For months, I have been toying around with the Android SDK. There are a number of reasons that I have decided to being creating Android applications that range from the potential money I could make to the fact that it is an open source OS and I don’t have the money or time to invest in a Mac and learning Obj-C just so I can make iPhone apps. Along the way, I have come to realize just why android isn’t an iPhone killer or at least not at this stage in the game and that reason is Google.
I will admit that for the most part, I am a big Google fan (not a fanboy), I believe that they aren’t doing what they could be to really help their products, specifically, Android. As I am sure you are aware by this point, Android is Google’s mobile operating system. While it certainly has its its drawbacks, I am sticking to my belief that in the end, it will wipe the floor with the iPhone OS primarily because it is open and designed to work on many different phones. There are supposed to be at least 20 android phones available by the end of this year alone (the main reason I think it will eventually beat the iPhone). Unfortunately, the biggest obstacle to achieving this goal is android’s creators, Google.
There are a couple of big obstacles that Google is creating that aren’t making things better for them. The main obstacle is applications. There are some amazing applications for android that are far and above many iPhone applications but there is a big problem, there aren’t very many of them. Last I heard, the iPhone had over 50,000 apps and growing rapidly. How many apps does Android have? The last I heard was around 5000. Unfortunately, I believe that is Google’s fault. Why is that Google’s fault? One word: documentation.
In my months of playing with the Android SDK, I have discovered the documentation in many places are terrible! In many places, there are examples using code that has long since been removed from the SDK, other lines of code that just don’t work and even some that are not necessary. This is especially true if you want to do anything with multimedia. Want to record audio? You are in for many hours of headaches if you are going by the examples in the android dev guide (trust me on this). The bottom line is that if Google expects to have more applications and be a real competitor for the iPhone, it needs to do all it can for developers and that includes keeping documentation up to date.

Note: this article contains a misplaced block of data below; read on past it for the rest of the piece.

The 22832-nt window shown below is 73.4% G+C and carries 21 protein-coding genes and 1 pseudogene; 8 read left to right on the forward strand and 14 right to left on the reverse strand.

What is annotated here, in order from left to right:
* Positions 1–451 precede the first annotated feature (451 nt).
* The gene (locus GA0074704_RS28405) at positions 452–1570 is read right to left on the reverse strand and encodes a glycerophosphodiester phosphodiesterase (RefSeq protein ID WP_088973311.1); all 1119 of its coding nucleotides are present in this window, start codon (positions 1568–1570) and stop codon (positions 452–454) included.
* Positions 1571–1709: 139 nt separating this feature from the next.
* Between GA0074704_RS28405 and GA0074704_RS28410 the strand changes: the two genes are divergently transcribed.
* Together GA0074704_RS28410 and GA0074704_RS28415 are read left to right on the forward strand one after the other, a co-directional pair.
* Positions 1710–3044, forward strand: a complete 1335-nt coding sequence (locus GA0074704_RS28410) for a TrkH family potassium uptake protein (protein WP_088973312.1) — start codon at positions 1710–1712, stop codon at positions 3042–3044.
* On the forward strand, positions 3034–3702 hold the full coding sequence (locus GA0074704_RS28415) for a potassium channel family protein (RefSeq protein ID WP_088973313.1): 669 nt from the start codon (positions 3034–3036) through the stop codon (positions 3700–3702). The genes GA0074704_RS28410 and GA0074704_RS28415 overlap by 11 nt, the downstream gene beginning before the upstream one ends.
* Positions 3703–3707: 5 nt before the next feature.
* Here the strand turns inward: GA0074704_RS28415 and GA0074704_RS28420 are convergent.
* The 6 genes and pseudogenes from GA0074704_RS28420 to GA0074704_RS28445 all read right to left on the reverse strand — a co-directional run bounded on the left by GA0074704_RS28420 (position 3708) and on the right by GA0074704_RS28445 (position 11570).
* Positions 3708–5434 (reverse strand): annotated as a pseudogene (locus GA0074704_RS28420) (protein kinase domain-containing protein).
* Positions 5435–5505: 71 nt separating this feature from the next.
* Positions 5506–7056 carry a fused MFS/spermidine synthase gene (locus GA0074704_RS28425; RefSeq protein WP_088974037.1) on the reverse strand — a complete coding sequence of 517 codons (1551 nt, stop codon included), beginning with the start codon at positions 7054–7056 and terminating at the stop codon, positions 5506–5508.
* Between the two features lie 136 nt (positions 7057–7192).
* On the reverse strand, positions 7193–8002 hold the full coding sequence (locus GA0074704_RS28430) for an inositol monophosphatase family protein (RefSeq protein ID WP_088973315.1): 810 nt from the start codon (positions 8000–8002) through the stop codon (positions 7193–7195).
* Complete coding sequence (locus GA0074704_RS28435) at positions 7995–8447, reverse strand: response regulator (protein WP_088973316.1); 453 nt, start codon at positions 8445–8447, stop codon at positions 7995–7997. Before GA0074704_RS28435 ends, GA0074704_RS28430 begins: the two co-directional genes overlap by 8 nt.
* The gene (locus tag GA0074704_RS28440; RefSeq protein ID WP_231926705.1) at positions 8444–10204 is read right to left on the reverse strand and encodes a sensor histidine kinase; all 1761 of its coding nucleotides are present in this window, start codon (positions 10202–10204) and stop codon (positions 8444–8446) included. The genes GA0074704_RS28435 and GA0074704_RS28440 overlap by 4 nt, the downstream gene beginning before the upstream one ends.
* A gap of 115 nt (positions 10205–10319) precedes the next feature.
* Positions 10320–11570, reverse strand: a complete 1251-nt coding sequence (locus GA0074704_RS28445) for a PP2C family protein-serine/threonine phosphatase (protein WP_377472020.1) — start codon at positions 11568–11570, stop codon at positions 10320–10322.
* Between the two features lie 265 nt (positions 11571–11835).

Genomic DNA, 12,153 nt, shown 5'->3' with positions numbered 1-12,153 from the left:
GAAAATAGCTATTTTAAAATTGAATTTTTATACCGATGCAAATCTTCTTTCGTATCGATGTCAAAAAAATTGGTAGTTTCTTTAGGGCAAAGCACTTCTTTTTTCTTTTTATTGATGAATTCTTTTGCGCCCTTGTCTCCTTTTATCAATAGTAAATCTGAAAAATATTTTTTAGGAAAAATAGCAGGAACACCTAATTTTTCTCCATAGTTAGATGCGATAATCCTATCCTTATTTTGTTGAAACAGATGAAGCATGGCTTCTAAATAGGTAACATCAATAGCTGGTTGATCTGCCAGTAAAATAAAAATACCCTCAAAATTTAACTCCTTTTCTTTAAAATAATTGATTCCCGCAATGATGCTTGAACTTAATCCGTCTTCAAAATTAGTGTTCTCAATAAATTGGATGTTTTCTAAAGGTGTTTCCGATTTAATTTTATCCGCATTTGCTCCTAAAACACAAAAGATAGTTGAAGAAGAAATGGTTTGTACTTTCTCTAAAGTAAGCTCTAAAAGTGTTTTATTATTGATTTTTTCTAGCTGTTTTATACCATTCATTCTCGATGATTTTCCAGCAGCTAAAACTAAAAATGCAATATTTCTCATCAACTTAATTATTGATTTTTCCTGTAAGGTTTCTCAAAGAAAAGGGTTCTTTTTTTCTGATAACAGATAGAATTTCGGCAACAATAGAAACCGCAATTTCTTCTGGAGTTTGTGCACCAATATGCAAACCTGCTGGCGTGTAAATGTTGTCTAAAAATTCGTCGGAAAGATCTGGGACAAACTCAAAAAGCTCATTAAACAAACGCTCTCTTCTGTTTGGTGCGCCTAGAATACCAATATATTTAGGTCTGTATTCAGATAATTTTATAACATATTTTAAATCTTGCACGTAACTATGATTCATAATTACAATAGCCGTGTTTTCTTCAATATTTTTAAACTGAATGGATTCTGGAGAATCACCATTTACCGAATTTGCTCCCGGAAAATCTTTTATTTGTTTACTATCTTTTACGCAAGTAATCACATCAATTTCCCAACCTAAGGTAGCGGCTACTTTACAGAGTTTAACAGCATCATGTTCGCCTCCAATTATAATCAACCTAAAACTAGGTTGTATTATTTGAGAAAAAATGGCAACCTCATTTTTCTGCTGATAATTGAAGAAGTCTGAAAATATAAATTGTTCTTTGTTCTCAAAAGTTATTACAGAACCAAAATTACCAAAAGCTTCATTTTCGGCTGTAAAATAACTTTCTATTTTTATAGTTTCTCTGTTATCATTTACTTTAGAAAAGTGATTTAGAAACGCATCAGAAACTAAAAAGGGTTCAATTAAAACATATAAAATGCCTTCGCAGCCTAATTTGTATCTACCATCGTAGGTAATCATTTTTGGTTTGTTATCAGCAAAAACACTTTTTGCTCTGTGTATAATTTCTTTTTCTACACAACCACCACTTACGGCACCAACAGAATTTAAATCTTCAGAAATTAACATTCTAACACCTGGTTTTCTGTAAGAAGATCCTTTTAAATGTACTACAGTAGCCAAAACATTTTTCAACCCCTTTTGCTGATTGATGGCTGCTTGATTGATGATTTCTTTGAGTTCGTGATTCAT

The one other big issues I have is with advertising. It wasn’t until recently that Google finally announced the ability to put ads in mobile applications and even that is reserved for a select few that meet the various requirements including 100,000 impressions. Having such a small group of people able to take advantage of it is bad, especially for those that want ad supported applications so they can give away their applications. Free applications attract far more customers than paid ones, but developers still need to make money for their time and effort. Without advertising, this won’t happen like it should. Considering the fact that Google is in the ad business, you would think that they would have had this out and ready to go the second android launched. Clearly, Google lacks focus and dedication to Android.
If Google became truly focused and dedicated to Android, I think that within a year, it could be ahead of the iPhone, but until that happens, the only advantage they have is the ability to put their OS on many phones. Wake up Google!